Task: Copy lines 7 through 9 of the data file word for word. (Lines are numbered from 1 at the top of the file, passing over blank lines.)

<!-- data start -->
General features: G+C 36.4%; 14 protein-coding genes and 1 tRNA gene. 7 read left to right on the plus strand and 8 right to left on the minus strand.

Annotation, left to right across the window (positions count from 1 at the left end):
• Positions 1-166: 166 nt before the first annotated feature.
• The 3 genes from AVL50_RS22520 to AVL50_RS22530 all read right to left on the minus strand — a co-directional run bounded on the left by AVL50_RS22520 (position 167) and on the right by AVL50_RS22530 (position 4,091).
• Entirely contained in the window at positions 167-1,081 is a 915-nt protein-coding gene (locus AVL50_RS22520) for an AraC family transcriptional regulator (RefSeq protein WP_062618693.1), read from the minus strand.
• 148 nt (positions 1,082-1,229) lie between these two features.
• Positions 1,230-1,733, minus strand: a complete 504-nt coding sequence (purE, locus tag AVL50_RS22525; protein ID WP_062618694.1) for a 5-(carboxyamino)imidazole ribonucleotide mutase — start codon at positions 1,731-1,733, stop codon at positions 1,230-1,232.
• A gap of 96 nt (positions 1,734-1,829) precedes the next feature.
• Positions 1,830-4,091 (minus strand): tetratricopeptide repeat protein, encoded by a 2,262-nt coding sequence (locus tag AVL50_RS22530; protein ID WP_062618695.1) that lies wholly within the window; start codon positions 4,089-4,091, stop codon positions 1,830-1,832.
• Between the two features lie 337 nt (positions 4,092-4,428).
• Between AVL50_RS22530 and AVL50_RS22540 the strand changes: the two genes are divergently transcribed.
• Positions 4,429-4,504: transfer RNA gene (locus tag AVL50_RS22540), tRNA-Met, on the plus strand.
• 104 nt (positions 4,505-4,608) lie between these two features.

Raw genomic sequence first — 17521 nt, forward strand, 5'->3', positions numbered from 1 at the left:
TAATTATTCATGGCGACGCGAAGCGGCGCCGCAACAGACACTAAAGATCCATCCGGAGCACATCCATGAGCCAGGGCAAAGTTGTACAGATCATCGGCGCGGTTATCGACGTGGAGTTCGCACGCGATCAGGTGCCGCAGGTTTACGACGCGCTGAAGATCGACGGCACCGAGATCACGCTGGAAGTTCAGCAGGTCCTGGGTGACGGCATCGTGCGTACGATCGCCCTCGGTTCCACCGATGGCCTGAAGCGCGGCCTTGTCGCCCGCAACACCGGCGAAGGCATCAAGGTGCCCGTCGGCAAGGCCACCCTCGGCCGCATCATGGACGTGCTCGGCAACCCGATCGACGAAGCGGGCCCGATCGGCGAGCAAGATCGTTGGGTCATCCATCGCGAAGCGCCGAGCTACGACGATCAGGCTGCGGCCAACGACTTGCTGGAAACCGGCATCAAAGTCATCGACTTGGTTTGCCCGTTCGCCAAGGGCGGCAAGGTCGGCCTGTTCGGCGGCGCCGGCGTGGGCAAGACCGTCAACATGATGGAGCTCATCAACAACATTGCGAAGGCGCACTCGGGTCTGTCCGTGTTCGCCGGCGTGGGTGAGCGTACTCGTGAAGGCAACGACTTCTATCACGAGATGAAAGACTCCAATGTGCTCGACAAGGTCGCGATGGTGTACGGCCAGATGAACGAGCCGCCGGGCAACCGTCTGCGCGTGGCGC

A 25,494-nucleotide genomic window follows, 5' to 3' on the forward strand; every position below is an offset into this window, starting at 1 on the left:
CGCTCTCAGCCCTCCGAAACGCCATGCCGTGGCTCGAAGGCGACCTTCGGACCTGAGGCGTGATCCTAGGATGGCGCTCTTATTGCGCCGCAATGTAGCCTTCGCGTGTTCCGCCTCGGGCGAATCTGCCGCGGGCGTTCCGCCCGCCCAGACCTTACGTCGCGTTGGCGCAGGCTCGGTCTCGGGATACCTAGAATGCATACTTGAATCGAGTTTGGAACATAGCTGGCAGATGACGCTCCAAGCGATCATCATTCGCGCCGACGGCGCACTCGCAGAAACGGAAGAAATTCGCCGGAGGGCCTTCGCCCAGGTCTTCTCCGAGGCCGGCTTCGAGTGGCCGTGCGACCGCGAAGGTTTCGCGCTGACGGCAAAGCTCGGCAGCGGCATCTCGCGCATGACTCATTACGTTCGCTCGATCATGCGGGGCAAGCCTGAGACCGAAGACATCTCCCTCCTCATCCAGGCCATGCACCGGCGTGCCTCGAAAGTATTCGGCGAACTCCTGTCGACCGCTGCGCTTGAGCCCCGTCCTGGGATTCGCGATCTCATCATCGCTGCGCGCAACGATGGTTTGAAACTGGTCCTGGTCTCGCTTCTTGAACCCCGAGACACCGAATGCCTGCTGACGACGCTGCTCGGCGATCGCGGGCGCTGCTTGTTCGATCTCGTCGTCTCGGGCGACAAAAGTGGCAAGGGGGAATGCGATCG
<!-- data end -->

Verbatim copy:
• Positions 1,230-1,733, minus strand: a complete 504-nt coding sequence (purE, locus tag AVL50_RS22525; protein ID WP_062618694.1) for a 5-(carboxyamino)imidazole ribonucleotide mutase — start codon at positions 1,731-1,733, stop codon at positions 1,230-1,232.
• A gap of 96 nt (positions 1,734-1,829) precedes the next feature.
• Positions 1,830-4,091 (minus strand): tetratricopeptide repeat protein, encoded by a 2,262-nt coding sequence (locus tag AVL50_RS22530; protein ID WP_062618695.1) that lies wholly within the window; start codon positions 4,089-4,091, stop codon positions 1,830-1,832.